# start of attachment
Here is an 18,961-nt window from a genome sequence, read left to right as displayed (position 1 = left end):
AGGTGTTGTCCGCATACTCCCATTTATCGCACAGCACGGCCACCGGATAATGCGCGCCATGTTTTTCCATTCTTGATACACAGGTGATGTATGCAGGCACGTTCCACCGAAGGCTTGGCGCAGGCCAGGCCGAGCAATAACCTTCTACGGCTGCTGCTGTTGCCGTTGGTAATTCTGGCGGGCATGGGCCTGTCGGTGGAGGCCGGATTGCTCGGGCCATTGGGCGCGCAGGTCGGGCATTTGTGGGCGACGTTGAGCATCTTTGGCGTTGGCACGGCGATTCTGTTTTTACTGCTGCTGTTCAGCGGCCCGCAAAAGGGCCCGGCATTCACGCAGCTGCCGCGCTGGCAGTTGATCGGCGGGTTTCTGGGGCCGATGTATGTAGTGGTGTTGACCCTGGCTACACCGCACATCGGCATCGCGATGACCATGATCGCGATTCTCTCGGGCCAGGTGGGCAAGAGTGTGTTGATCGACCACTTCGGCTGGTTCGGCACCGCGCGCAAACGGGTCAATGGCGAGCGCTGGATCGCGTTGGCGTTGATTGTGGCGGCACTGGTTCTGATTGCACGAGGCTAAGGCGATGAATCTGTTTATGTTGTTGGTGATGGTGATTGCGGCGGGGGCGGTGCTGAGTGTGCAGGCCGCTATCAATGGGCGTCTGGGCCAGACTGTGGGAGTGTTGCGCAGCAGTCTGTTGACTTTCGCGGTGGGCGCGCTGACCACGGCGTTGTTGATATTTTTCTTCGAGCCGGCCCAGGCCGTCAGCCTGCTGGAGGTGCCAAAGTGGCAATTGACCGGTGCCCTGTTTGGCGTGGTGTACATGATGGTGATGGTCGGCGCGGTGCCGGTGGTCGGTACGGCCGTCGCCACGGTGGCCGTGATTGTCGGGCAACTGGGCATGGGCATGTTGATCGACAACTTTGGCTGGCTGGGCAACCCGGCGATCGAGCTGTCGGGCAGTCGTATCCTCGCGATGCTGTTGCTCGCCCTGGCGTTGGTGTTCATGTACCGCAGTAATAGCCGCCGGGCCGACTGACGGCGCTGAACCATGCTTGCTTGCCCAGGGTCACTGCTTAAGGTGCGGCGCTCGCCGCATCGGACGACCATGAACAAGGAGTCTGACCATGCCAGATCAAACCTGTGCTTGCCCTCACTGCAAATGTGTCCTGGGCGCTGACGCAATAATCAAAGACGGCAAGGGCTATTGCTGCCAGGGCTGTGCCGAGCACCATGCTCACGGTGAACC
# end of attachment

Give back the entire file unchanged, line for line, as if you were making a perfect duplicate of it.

Here is an 18,961-nt window from a genome sequence, read left to right as displayed (position 1 = left end):
AGGTGTTGTCCGCATACTCCCATTTATCGCACAGCACGGCCACCGGATAATGCGCGCCATGTTTTTCCATTCTTGATACACAGGTGATGTATGCAGGCACGTTCCACCGAAGGCTTGGCGCAGGCCAGGCCGAGCAATAACCTTCTACGGCTGCTGCTGTTGCCGTTGGTAATTCTGGCGGGCATGGGCCTGTCGGTGGAGGCCGGATTGCTCGGGCCATTGGGCGCGCAGGTCGGGCATTTGTGGGCGACGTTGAGCATCTTTGGCGTTGGCACGGCGATTCTGTTTTTACTGCTGCTGTTCAGCGGCCCGCAAAAGGGCCCGGCATTCACGCAGCTGCCGCGCTGGCAGTTGATCGGCGGGTTTCTGGGGCCGATGTATGTAGTGGTGTTGACCCTGGCTACACCGCACATCGGCATCGCGATGACCATGATCGCGATTCTCTCGGGCCAGGTGGGCAAGAGTGTGTTGATCGACCACTTCGGCTGGTTCGGCACCGCGCGCAAACGGGTCAATGGCGAGCGCTGGATCGCGTTGGCGTTGATTGTGGCGGCACTGGTTCTGATTGCACGAGGCTAAGGCGATGAATCTGTTTATGTTGTTGGTGATGGTGATTGCGGCGGGGGCGGTGCTGAGTGTGCAGGCCGCTATCAATGGGCGTCTGGGCCAGACTGTGGGAGTGTTGCGCAGCAGTCTGTTGACTTTCGCGGTGGGCGCGCTGACCACGGCGTTGTTGATATTTTTCTTCGAGCCGGCCCAGGCCGTCAGCCTGCTGGAGGTGCCAAAGTGGCAATTGACCGGTGCCCTGTTTGGCGTGGTGTACATGATGGTGATGGTCGGCGCGGTGCCGGTGGTCGGTACGGCCGTCGCCACGGTGGCCGTGATTGTCGGGCAACTGGGCATGGGCATGTTGATCGACAACTTTGGCTGGCTGGGCAACCCGGCGATCGAGCTGTCGGGCAGTCGTATCCTCGCGATGCTGTTGCTCGCCCTGGCGTTGGTGTTCATGTACCGCAGTAATAGCCGCCGGGCCGACTGACGGCGCTGAACCATGCTTGCTTGCCCAGGGTCACTGCTTAAGGTGCGGCGCTCGCCGCATCGGACGACCATGAACAAGGAGTCTGACCATGCCAGATCAAACCTGTGCTTGCCCTCACTGCAAATGTGTCCTGGGCGCTGACGCAATAATCAAAGACGGCAAGGGCTATTGCTGCCAGGGCTGTGCCGAGCACCATGCTCACGGTGAACC